Unit 2 – Planning Healthy Diets

2.1 Introduction

What makes a diet “healthy”? What does the word “healthy” even mean?

Each of us might picture something different when we think of a healthy diet, and if you travel around the world, you’ll find even more variation in how people define this term.

A Latino family of six (mother, father, two young children and grandparents) sitting around a table kitchen table for dinner.

 Image by USDA SNAP ED

Indeed, humans are incredibly flexible when it comes to food. We are , and we can survive and thrive on a wide variety of different foods. The foods that nourish our bodies are often the same foods that nourish our souls, bringing us together with friends and family, celebrating traditions and conjuring memories of meals past.

We’ll begin our study of —the substances in food that nourish us—with an overview of the general functions of each. Then, we’ll l consider some tools for choosing foods that will  provide us with all the nutrients we need. Because whatever the deep and complex meanings that food brings to our lives and our culture, we also want to choose foods that will promote wellness,  fuel our activities,  prevent disease, and enable us to long, healthy life.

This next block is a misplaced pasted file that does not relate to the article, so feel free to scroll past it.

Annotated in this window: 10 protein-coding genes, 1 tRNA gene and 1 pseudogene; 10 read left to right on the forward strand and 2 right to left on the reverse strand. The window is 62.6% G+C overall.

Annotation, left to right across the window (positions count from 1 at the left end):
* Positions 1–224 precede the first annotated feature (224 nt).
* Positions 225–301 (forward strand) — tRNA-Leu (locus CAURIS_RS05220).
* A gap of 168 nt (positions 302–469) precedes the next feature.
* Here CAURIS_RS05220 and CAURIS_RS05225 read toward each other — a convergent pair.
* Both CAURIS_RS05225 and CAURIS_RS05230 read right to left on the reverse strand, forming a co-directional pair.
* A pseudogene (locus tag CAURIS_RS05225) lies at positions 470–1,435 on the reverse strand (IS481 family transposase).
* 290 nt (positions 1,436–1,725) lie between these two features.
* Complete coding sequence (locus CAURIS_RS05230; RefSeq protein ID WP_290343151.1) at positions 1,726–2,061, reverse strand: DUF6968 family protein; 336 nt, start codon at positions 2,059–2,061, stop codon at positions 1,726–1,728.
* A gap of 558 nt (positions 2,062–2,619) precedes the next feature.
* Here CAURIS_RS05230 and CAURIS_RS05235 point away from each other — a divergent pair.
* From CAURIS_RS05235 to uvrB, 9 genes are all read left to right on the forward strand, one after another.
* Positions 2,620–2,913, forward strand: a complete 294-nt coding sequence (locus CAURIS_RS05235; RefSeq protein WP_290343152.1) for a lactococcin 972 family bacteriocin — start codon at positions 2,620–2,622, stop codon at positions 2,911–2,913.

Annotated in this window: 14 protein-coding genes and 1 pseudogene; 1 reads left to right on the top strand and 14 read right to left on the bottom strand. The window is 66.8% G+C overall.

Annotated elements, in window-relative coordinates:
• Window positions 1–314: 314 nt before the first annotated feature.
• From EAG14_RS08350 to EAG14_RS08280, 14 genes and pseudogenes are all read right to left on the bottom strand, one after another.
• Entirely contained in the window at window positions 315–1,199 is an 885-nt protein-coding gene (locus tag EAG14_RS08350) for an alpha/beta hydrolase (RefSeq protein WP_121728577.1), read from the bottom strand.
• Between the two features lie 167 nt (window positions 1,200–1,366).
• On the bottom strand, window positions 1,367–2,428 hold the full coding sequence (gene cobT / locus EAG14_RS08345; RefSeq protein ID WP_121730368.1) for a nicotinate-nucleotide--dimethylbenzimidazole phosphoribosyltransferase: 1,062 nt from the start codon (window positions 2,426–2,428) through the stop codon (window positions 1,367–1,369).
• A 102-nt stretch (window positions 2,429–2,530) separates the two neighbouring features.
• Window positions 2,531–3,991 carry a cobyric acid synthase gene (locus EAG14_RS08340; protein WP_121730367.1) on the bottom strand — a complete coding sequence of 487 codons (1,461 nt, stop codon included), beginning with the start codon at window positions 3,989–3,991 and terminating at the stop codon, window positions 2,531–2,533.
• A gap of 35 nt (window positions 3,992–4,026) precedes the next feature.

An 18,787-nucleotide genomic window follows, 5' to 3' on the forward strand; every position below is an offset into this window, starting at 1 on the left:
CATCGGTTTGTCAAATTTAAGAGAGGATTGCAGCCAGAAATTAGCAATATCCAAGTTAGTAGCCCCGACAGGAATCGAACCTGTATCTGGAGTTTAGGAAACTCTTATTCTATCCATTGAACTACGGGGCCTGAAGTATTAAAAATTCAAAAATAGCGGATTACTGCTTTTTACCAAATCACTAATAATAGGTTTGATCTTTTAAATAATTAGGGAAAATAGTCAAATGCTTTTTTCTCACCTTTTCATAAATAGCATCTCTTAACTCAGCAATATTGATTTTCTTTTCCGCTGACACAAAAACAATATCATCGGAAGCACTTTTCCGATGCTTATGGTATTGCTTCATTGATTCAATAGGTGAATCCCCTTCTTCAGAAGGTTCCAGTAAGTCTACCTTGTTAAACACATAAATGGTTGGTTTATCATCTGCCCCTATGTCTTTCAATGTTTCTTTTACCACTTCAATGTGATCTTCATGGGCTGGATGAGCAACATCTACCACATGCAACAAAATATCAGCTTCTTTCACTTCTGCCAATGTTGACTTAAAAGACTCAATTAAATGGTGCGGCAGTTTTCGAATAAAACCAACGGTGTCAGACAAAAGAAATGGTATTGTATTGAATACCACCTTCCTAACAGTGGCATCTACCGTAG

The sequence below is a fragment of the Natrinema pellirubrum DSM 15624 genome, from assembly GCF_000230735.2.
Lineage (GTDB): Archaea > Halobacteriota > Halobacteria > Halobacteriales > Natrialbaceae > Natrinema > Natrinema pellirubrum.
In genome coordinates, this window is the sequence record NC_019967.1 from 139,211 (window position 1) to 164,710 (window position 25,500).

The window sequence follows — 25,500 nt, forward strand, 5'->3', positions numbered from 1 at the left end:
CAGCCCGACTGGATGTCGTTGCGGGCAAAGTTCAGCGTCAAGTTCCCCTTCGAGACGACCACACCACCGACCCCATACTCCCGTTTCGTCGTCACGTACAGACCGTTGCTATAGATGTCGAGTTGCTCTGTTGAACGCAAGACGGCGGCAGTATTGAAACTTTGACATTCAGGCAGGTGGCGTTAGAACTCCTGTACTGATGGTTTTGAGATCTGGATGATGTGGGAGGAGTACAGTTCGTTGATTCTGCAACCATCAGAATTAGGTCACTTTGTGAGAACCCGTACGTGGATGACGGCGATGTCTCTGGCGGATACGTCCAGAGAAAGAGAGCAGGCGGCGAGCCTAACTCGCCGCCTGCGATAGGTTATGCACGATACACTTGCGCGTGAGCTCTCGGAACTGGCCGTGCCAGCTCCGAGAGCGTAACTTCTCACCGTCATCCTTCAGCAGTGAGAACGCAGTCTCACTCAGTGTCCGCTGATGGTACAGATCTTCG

VIDEO:  “A Diet for a Healthy World”  By the World Health Organization   (June 2020)    (I:39 minutes)

 

Unit Learning Objectives

After completing this unit, you should be able to:

  1. Be able to define nutrition, food, calories (kcal) and nutrients, and describe how nutrition is related to health, including risk of chronic disease.
  2. Describe the different factors that impact food choices.
  3. List the  six  types of nutrients and describe the various ways they are classified.
  4. Understand how the Dietary Reference Intakes (DRI) are determined, what each type of DRI value means, and how they are used.
  5. Be able to use the information in a Nutrition Facts label to understand the nutritional qualities of a food.
  6. Be familiar with several concepts that are helpful in planning a healthful diet, including adequacy, balance, moderation, variety, nutrient density, and empty calories.
  7. Be familiar with and able to use tools for planning a healthful diet, including MyPlate and the Dietary Guidelines for Americans.

Attribution:

Lane Community College’s Nutrition: Science and Everyday Application. Introdution to Unit 1   CC BY-NC 4.0

Image Credits:

Father and daughter grilling dinner.  USDA SNAP Ed Photo Gallary 

 

License

Icon for the Creative Commons Attribution-NonCommercial-ShareAlike 4.0 International License

Introduction to Nutrition and Wellness by Janet Colson; Sandra Poirier; and Yvonne Dadson is licensed under a Creative Commons Attribution-NonCommercial-ShareAlike 4.0 International License, except where otherwise noted.

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